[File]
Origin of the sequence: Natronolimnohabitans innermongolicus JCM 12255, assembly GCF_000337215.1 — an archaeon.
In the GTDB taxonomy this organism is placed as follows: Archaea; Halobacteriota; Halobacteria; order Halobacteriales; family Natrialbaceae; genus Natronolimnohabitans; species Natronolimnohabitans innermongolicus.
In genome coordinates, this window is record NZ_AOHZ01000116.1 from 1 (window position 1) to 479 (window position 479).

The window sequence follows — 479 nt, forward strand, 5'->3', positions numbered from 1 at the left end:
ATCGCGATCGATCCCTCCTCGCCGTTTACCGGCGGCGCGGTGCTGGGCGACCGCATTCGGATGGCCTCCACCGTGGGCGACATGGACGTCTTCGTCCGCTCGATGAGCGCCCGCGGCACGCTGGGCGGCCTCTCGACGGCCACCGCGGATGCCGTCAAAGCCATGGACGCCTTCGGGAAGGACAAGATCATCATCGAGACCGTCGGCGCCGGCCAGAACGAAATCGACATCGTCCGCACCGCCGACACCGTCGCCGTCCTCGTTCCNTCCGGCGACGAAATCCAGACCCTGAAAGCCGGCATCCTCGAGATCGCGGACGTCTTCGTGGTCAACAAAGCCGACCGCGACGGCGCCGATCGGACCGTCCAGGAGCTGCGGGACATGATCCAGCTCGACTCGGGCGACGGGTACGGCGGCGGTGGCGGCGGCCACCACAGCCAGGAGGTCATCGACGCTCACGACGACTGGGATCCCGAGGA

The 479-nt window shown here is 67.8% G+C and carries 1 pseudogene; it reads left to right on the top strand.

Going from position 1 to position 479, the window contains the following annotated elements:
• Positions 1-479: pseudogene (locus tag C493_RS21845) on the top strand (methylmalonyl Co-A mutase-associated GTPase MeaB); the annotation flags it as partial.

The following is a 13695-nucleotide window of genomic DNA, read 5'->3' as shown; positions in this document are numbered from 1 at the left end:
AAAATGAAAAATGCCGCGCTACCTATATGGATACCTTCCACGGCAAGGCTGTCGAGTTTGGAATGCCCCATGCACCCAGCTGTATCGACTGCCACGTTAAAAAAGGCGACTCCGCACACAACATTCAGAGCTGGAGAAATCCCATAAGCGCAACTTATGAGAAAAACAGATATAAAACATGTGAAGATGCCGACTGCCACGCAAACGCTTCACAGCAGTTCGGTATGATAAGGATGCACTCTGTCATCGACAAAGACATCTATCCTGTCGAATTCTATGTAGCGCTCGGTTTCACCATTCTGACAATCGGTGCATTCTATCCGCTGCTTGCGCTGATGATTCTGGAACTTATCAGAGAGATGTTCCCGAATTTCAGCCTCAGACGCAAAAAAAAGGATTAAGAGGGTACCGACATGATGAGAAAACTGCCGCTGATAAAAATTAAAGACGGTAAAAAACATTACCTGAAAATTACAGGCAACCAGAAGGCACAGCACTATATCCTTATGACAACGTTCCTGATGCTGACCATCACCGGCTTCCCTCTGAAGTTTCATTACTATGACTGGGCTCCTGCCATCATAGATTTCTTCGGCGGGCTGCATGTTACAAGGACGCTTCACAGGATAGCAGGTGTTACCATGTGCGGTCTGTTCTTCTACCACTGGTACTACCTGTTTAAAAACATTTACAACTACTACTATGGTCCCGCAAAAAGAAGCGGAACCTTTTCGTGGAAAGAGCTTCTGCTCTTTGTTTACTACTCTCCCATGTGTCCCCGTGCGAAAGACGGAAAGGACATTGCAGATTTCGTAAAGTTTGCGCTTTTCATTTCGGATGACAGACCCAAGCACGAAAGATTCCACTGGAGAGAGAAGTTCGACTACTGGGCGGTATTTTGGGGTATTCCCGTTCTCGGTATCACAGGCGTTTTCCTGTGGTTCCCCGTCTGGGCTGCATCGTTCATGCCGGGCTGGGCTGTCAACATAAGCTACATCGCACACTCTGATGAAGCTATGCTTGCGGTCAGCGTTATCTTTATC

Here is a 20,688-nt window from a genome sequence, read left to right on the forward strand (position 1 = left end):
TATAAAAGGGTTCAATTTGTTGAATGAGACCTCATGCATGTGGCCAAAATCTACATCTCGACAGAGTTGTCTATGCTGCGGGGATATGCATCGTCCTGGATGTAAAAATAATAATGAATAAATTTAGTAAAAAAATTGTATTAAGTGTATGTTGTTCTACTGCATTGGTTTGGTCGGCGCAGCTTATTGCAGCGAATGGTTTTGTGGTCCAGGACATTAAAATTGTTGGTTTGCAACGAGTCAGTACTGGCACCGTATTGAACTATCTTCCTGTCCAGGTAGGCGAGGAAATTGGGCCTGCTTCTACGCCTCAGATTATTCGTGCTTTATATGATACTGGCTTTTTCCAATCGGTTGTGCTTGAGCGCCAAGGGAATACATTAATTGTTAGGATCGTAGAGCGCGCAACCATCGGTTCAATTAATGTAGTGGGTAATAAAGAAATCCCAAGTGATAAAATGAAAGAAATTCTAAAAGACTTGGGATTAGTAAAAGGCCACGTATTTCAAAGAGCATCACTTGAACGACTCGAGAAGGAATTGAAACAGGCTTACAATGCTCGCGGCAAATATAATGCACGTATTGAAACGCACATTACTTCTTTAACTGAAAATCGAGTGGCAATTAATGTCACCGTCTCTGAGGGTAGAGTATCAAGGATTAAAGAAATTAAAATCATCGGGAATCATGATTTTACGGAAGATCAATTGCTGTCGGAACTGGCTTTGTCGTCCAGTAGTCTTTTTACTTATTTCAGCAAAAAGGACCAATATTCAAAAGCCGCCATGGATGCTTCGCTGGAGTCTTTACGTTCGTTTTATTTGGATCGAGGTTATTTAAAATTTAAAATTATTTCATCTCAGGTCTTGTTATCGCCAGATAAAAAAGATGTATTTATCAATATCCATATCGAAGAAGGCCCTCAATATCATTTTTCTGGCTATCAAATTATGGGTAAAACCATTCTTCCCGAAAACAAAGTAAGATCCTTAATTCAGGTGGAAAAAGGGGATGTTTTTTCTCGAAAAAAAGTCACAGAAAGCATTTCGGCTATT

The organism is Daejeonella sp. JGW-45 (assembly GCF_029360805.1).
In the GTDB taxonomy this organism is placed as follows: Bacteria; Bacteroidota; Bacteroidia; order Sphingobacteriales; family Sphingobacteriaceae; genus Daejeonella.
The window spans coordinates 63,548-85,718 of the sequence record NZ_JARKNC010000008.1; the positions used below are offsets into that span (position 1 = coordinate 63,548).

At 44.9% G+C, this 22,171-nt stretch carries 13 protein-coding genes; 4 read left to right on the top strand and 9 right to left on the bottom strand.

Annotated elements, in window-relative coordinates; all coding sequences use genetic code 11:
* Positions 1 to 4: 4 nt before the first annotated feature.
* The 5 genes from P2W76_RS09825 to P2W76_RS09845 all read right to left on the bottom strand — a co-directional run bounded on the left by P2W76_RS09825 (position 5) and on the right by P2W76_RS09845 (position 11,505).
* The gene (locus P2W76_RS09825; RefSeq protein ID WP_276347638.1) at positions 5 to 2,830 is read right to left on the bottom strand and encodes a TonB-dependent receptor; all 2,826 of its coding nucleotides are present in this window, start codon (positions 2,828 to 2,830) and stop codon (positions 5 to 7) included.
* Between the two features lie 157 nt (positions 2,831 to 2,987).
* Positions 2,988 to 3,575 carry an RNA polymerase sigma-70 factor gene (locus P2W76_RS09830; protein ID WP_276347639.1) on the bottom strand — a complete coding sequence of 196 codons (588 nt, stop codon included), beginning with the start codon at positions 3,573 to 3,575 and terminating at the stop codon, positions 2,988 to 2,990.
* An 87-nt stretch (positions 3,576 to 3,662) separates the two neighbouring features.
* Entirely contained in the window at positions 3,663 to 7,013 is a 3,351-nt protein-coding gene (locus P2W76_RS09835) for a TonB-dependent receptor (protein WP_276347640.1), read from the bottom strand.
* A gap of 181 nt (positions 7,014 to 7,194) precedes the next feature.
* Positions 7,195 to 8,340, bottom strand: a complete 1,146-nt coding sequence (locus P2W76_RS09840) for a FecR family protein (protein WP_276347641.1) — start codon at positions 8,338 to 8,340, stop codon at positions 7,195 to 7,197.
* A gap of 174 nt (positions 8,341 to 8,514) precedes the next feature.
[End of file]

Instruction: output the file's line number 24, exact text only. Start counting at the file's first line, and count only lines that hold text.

* Entirely contained in the window at positions 3,663 to 7,013 is a 3,351-nt protein-coding gene (locus P2W76_RS09835) for a TonB-dependent receptor (protein WP_276347640.1), read from the bottom strand.